Tam was a cooper and had a fondness for drink. He repaired the old wooden barrels that were still used to store whisky. Because the bars in Glasgow did not open on Sundays, Tam had purchased a return ticket on the London train – the plan was simple enough. If he stayed on the train he could drink all the way to London and all the way home. And it went well for the first leg. But fate had other plans for Tam – and me.
When he got to London he wandered off the train, remembered that he had a friend in Lee, near Lewisham, and called to see Joe. After a very hectic Sunday evening it was decided that I should keep Tam company for a few days and on Monday morning we set out together to drink our way across London. By Tuesday afternoon we wandered into Sloane Square waiting for the bars to re-open.
“Where can we gie us a bevy.” Tam implored of the hot afternoon sun.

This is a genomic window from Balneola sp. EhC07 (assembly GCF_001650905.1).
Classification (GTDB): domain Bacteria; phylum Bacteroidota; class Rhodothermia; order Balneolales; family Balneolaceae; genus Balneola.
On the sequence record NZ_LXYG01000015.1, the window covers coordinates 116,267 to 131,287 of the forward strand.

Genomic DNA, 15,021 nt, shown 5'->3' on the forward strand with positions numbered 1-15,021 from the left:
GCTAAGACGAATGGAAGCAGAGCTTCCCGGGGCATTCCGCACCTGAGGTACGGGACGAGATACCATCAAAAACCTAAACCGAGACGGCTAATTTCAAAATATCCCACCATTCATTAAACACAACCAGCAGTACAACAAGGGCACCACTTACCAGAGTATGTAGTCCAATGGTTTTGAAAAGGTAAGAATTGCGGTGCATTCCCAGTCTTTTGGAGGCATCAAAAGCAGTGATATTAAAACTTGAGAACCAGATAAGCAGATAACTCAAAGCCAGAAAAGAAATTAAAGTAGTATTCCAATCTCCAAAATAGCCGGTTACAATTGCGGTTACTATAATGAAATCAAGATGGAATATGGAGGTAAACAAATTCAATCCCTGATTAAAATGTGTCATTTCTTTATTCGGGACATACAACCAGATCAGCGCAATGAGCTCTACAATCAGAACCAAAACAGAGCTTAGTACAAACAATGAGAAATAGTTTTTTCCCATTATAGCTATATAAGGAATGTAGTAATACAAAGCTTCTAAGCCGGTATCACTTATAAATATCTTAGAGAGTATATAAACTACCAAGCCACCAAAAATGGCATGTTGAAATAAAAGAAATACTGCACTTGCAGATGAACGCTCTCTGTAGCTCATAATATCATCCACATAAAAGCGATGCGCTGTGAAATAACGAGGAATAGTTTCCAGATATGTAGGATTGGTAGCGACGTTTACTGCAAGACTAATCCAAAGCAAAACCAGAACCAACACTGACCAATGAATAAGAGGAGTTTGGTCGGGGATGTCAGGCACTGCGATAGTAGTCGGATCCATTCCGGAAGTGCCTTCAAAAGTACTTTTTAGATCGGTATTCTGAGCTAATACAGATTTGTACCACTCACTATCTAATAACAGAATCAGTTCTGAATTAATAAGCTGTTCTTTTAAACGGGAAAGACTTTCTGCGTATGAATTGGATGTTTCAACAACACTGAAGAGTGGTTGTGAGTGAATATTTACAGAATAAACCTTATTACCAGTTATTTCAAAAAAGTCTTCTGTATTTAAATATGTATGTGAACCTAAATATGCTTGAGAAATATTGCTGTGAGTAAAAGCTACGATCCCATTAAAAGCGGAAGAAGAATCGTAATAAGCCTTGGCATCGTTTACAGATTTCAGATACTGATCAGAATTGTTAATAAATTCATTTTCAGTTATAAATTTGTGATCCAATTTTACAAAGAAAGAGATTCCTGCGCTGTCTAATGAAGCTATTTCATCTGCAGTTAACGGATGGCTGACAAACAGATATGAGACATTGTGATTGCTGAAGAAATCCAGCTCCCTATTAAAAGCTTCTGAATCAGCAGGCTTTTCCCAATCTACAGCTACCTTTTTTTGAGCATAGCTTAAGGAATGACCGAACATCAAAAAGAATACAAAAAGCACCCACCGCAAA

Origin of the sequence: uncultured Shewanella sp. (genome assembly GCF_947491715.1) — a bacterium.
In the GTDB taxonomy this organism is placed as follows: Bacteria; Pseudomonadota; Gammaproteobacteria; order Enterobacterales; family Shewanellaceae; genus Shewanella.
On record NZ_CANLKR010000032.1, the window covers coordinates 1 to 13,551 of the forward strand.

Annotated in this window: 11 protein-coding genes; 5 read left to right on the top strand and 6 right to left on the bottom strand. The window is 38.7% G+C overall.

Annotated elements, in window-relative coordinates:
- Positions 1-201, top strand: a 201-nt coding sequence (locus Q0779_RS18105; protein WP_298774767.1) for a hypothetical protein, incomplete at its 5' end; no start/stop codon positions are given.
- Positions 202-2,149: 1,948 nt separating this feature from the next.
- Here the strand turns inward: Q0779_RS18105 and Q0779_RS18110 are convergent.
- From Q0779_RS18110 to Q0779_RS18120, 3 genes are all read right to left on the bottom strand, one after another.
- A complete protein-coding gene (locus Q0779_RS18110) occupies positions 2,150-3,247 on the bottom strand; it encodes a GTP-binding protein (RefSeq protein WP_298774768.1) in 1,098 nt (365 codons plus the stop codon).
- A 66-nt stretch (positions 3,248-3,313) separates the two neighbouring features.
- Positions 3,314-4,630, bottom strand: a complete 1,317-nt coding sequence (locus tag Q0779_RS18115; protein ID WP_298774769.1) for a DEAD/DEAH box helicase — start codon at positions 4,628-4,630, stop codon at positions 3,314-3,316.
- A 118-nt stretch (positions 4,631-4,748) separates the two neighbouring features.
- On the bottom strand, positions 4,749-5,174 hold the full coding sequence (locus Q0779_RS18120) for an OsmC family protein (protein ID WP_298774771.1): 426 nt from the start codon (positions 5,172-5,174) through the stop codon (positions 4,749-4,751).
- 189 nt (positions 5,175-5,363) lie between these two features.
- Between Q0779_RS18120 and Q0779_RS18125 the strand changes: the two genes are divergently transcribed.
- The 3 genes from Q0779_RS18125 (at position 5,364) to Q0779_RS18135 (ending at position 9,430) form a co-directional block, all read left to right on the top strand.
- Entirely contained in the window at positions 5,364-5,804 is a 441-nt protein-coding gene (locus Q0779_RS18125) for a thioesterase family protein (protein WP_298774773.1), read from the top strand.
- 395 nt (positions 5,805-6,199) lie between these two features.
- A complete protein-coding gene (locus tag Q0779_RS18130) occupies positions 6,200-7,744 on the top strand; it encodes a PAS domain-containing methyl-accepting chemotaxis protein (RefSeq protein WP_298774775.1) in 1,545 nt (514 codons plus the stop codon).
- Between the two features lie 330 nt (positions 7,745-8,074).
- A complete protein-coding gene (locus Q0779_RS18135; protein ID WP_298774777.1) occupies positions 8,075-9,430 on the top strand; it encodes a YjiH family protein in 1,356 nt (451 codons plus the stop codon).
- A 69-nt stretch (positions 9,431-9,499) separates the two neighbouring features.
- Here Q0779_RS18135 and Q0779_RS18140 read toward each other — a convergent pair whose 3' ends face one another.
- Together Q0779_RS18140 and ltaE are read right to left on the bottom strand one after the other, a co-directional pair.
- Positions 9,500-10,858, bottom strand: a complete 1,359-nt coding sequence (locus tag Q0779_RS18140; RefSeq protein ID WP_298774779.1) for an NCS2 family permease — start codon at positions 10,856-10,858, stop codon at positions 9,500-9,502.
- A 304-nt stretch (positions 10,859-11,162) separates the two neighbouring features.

There was an off-license, a distinguished one, that had sold fine wines and ports to the better part of London for over a hundred and fifty years, and it was open.
“Hang on a sec, Tam, I’ll be right back.”
I stepped into the dark stained musty cool and smiled at the distinguished gentleman who approached me in a morning suit with a soft carnation in the buttonhole.
“Good afternoon young sir,” he greeted and smiled at my tattered and hairy self, “And what can I do for you today.”
“My friend and I are having lunch in the park,” I offered as I scanned the towering shelves for something familiar and cheap.
“Might I suggest a Rose, Sir?”
“A what? Oh yeah, a Rosy would be great.”
“Excellent choice and would you like that chilled, Sir?”
“Yes please and could ya open it too?”
“Can ya take the cork out?”
“Very good Sir. And will that be all?’
I handed him the four pounds he asked for – it sold in the supermarket for one pound ten but they never offered such service.
“Yer a gem, young Murphy,” a delighted Tam said on my return, “A real gentleman’s gentleman.”